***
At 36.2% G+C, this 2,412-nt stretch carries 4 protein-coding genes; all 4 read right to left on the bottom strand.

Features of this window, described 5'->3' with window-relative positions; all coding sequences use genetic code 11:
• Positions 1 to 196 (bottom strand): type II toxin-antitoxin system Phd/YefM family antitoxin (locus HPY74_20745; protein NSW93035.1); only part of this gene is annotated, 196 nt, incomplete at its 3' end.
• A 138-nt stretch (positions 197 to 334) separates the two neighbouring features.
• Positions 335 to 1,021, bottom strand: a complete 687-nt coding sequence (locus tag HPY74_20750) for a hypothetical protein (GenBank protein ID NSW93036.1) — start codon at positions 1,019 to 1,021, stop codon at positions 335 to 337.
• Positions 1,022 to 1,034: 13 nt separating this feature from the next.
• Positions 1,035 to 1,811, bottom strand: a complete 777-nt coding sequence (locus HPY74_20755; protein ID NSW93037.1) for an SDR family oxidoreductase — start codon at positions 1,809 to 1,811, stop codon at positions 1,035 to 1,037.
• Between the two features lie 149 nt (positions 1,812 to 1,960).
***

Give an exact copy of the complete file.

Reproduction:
At 36.2% G+C, this 2,412-nt stretch carries 4 protein-coding genes; all 4 read right to left on the bottom strand.

Features of this window, described 5'->3' with window-relative positions; all coding sequences use genetic code 11:
• Positions 1 to 196 (bottom strand): type II toxin-antitoxin system Phd/YefM family antitoxin (locus HPY74_20745; protein NSW93035.1); only part of this gene is annotated, 196 nt, incomplete at its 3' end.
• A 138-nt stretch (positions 197 to 334) separates the two neighbouring features.
• Positions 335 to 1,021, bottom strand: a complete 687-nt coding sequence (locus tag HPY74_20750) for a hypothetical protein (GenBank protein ID NSW93036.1) — start codon at positions 1,019 to 1,021, stop codon at positions 335 to 337.
• Positions 1,022 to 1,034: 13 nt separating this feature from the next.
• Positions 1,035 to 1,811, bottom strand: a complete 777-nt coding sequence (locus HPY74_20755; protein ID NSW93037.1) for an SDR family oxidoreductase — start codon at positions 1,809 to 1,811, stop codon at positions 1,035 to 1,037.
• Between the two features lie 149 nt (positions 1,812 to 1,960).